朝もやの風景 / Scenery in the morning mist
Following Geihoku, I have been photographing landscapes, but since my subject matter has recently shifted more toward birds, I have fewer opportunities to photograph landscapes. As I have traveled back and forth between the two, I have come to realize that each has its own difficulties. Birds are not always in the same place, so there is a strong element of treasure hunting. Instead, you get a certain amount of satisfaction just by being able to see a bird and take a reasonably good picture of it. On the other hand, landscapes are always there and do not run away like wild birds do. Therefore, I am rarely satisfied with just taking pictures of them, and I really want to be able to take advantage of the weather, light, and other random happenstance.
In my opinion, photographing landscapes is a more disciplined and stoic activity. When you think about it, birdwatching alone is an activity, but I have never heard anyone say that landscape watching is a hobby. In other words, bird photography is a twice-delicious activity. (However, if you bring too much landscape-photography-like obsession into bird-watching, it will become a practice of chance squared.)
In autumn, when the mornings get colder, morning haze often appears in mountainous areas. In fact, I have only a vague sense of whether it is mist or fog, but in meteorological terms, it seems to be judged by its visibility: haze is defined as having a range of 1 to 10 km, and fog as having a range of less than 1 km. But isn’t this classification based on the assumption that you are inside the haze? A cloud-like mass of tiny droplets of water spread out in front of me, but it was too low to be called a cloud. It is often so white that you cannot see through it, so perhaps it would be more appropriate to call it a fog.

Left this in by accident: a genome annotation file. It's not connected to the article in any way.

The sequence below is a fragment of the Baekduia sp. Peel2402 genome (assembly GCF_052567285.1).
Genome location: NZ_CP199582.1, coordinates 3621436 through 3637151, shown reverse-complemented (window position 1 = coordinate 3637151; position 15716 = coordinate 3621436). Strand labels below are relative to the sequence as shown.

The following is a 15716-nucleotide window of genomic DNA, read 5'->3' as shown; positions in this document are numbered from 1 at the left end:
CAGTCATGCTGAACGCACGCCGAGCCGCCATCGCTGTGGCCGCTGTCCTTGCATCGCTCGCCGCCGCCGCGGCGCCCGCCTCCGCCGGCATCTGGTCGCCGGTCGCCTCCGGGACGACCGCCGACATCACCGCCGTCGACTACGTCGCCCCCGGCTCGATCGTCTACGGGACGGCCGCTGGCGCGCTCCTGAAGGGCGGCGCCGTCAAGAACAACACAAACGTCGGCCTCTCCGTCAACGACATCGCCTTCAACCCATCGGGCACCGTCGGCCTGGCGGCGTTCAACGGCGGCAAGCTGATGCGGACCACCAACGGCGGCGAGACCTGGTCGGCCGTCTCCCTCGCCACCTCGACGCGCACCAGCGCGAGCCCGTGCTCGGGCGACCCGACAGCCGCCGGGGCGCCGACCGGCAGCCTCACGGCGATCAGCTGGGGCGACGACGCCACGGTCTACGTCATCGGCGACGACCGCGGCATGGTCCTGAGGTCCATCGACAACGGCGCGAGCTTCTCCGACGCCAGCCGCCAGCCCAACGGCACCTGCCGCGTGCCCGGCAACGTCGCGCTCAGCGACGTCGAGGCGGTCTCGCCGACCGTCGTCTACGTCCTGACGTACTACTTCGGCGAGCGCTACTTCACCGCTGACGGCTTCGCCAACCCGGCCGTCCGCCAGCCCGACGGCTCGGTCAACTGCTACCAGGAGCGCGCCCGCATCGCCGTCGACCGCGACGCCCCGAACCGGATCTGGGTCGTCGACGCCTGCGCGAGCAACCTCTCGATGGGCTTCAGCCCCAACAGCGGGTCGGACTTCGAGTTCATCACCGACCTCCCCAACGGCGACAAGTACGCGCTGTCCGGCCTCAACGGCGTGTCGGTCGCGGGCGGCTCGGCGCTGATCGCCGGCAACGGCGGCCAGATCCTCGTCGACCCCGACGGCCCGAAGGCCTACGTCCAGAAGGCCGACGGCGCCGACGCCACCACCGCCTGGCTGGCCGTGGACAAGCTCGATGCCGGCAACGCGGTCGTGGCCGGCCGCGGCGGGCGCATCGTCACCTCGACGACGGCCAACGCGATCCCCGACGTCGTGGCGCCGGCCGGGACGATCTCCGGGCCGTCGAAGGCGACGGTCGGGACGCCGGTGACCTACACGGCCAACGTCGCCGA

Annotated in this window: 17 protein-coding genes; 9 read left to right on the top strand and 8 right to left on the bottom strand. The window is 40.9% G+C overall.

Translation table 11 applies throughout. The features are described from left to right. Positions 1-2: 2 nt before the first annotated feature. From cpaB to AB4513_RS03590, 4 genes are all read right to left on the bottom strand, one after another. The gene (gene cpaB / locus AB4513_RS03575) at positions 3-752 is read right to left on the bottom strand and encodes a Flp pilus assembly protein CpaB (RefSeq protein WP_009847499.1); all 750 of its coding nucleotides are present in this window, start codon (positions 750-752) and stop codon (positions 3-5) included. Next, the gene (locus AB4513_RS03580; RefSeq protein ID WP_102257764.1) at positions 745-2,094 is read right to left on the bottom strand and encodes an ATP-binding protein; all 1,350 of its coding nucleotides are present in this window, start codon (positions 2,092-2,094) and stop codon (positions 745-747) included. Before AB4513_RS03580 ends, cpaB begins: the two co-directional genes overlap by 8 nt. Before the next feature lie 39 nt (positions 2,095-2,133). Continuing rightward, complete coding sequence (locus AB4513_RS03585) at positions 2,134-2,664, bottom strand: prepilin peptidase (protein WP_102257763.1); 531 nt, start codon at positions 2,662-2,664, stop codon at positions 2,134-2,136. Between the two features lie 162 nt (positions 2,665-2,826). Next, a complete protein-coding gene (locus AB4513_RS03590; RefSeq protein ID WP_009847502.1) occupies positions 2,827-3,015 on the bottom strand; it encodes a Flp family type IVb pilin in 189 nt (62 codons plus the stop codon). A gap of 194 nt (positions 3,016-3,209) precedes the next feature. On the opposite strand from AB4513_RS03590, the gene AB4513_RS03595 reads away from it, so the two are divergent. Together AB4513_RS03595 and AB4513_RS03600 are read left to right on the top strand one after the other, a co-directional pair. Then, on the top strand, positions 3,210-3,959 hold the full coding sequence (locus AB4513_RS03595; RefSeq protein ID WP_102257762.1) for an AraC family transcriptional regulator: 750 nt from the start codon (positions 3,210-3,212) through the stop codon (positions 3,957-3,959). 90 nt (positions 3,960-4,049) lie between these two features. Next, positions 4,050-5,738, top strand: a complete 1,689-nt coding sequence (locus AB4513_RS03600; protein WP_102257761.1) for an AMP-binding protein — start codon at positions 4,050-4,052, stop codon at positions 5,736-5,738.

I call it scenery, but it is my habit to want to take pictures of birds when they fly.
If you look closely, you can also see birds here…. Both look like a pair of crows.
The 85mm f/1.4 is well known as a portrait lens, but I also like using it to shoot nature and landscapes (I don’t take many portraits to begin with, but for some reason I have it). It is a medium telephoto lens and only goes up to f/16, so it is not suitable for depth of field, and I could argue that you don’t even need f/1.4 for that purpose, but I like it anyway. It is also very useful in the previous post on Geihoku.
Clouds, or rather fog.
This fog can disappear in just a few minutes, so the image is usually changed when you discover it and then move on.